The ever-so-classic High School Musical locker cake. Make a wish, Julia!
Hard to believe my baby is nine years old. I've been debating dragging out the rule imposed on her sisters back in the day - "You get a birthday party every other year." But I dunno We have six lost birthdays with her, and it make me sad to think of no presents, no cake, no spanking, no "I'm so glad you were born" teasing and laughter for those first six years.
So - what the heck - I imagine we'll have a party again next year. After all:
Together, together, together everyone
Together, together, come on let's have some fun
Together, were there for each other every time
Together together come on lets do this right
Posted at 12:04 pm by beckyww
Sunday, February 01, 2009
Back from the Birthday Date
And Mom was right. "Julia. I'm your father."
May the force be with you.
Posted at 05:33 pm by beckyww
Number 9, Number 9, Number 9
Julia turned nine years old today - big fun!
So bowling's not her thing, okay? A Spiderman soccer ball from the Edwards was taken out of its packaging the minute we got home from church. It's being kicked around by the kids in the cul-de-sac as I type.
Dad's waffles for breakfast - ummm! Plus a sausage'n'biscuit for me, who cannot stand sweets in the morning. We went to late church so we'd have time to eat and clean up. Rachel - sans make-up - must, of course, hide her face like a felon.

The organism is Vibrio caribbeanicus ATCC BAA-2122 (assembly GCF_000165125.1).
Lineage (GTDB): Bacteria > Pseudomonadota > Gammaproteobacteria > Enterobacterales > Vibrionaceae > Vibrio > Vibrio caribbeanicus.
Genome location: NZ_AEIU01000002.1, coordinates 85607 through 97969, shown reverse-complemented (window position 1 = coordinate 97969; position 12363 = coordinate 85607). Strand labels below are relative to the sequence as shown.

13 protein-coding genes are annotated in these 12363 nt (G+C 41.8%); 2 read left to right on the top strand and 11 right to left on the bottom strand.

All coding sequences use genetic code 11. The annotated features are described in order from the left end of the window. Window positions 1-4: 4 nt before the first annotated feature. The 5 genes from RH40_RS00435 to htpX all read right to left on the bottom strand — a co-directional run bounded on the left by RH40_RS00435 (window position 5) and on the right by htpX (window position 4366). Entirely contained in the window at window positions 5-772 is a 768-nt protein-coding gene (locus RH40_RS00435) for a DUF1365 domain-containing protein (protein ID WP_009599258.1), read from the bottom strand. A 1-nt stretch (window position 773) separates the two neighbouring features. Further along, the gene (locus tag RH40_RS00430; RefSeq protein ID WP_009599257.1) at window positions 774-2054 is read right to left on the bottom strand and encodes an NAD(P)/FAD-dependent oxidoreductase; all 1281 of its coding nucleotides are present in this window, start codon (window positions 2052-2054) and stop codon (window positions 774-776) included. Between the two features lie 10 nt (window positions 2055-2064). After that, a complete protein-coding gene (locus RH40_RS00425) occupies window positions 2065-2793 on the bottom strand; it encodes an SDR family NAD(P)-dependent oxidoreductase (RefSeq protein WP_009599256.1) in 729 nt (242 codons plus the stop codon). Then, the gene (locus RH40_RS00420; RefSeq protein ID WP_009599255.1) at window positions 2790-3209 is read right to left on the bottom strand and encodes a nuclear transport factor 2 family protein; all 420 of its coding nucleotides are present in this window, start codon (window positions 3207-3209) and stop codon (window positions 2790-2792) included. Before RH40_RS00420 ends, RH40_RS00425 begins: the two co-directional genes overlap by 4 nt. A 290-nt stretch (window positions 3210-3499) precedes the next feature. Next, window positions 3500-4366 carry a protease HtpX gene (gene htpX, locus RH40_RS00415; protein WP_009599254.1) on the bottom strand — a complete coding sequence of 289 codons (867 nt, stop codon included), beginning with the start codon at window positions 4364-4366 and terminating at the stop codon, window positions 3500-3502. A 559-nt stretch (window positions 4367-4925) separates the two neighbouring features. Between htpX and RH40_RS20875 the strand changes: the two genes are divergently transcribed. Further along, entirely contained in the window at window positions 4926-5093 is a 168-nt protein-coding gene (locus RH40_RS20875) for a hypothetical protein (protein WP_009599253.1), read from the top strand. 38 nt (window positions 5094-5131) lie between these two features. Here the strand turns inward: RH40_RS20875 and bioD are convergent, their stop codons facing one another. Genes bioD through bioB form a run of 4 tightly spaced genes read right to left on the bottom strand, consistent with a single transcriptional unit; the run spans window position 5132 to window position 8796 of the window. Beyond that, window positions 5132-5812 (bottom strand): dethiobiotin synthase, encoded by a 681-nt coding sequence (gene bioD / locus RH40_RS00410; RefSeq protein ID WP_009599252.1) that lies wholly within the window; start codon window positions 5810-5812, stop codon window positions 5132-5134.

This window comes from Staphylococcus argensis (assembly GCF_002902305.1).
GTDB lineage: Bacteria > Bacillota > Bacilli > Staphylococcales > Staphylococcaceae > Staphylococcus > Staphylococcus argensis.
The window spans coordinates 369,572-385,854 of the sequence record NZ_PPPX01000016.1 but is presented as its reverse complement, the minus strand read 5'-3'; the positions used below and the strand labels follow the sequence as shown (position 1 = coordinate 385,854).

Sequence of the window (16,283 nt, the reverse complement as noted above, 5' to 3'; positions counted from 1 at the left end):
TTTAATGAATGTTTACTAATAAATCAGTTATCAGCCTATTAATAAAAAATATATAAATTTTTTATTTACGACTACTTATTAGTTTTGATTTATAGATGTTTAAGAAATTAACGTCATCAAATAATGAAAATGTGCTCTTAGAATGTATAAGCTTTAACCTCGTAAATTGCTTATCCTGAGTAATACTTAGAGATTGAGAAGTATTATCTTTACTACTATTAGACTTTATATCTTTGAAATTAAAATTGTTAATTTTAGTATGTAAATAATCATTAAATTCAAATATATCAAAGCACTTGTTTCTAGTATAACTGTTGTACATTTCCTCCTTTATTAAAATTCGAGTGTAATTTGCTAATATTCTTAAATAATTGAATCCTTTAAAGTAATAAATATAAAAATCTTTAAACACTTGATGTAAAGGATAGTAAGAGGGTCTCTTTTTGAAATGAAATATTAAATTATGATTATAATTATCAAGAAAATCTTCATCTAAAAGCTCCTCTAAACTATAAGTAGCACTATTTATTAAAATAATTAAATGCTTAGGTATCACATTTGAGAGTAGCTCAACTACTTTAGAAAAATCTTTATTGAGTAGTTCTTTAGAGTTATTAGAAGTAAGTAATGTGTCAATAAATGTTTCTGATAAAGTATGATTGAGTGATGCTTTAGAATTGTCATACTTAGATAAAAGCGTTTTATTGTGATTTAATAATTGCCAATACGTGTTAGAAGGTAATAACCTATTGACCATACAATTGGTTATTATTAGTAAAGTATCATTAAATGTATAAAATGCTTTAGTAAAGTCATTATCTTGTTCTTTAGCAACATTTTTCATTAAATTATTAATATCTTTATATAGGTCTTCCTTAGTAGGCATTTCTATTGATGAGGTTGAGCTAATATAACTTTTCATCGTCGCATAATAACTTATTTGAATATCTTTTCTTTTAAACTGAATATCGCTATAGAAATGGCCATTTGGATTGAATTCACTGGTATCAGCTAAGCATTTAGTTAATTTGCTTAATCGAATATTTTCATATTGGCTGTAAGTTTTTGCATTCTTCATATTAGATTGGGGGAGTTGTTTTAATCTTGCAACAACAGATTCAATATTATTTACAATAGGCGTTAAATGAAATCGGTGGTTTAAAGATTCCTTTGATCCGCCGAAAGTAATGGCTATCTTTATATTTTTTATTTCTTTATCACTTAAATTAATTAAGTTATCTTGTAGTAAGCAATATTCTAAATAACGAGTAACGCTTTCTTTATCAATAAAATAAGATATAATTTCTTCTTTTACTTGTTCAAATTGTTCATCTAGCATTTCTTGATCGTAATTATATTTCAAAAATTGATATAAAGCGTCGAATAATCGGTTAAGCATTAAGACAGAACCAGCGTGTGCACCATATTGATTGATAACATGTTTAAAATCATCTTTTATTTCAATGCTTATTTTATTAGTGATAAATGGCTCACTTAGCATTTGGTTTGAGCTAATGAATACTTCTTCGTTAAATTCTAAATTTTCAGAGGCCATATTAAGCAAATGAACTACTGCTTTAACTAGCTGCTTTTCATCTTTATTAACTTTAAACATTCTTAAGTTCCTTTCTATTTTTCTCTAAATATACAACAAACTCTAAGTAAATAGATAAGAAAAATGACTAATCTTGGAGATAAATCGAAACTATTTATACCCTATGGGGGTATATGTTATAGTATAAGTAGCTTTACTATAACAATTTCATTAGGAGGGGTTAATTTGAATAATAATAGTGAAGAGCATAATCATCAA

Birthdays call for the red "You Are Special" plate (thanks again, Paula, for replacing the one we broke two years ago!) That's Rachel's oversized University of Houston sweatshirt Julia's wearing. She's taken to wearing one of Rachel's sweatshirts every night over her pajamas. Interestingly, having newly-adopted kids wear your clothes is a strategy for aiding attachment, according to the best adoption book I ever read, "Attaching in Adoption" by Deborah Gray. No, Rachel is not her parent, but Keith and I knew from the get-go that it was as important for Julia to attach to her sisters as it was to us because we were a unit when she came home. So I am not threatened by her wearing Rachel's sweatshirt instead of mine, or sitting in Rachel's or Lois' lap in church instead of mine. We all know I'm the maternal unit around here.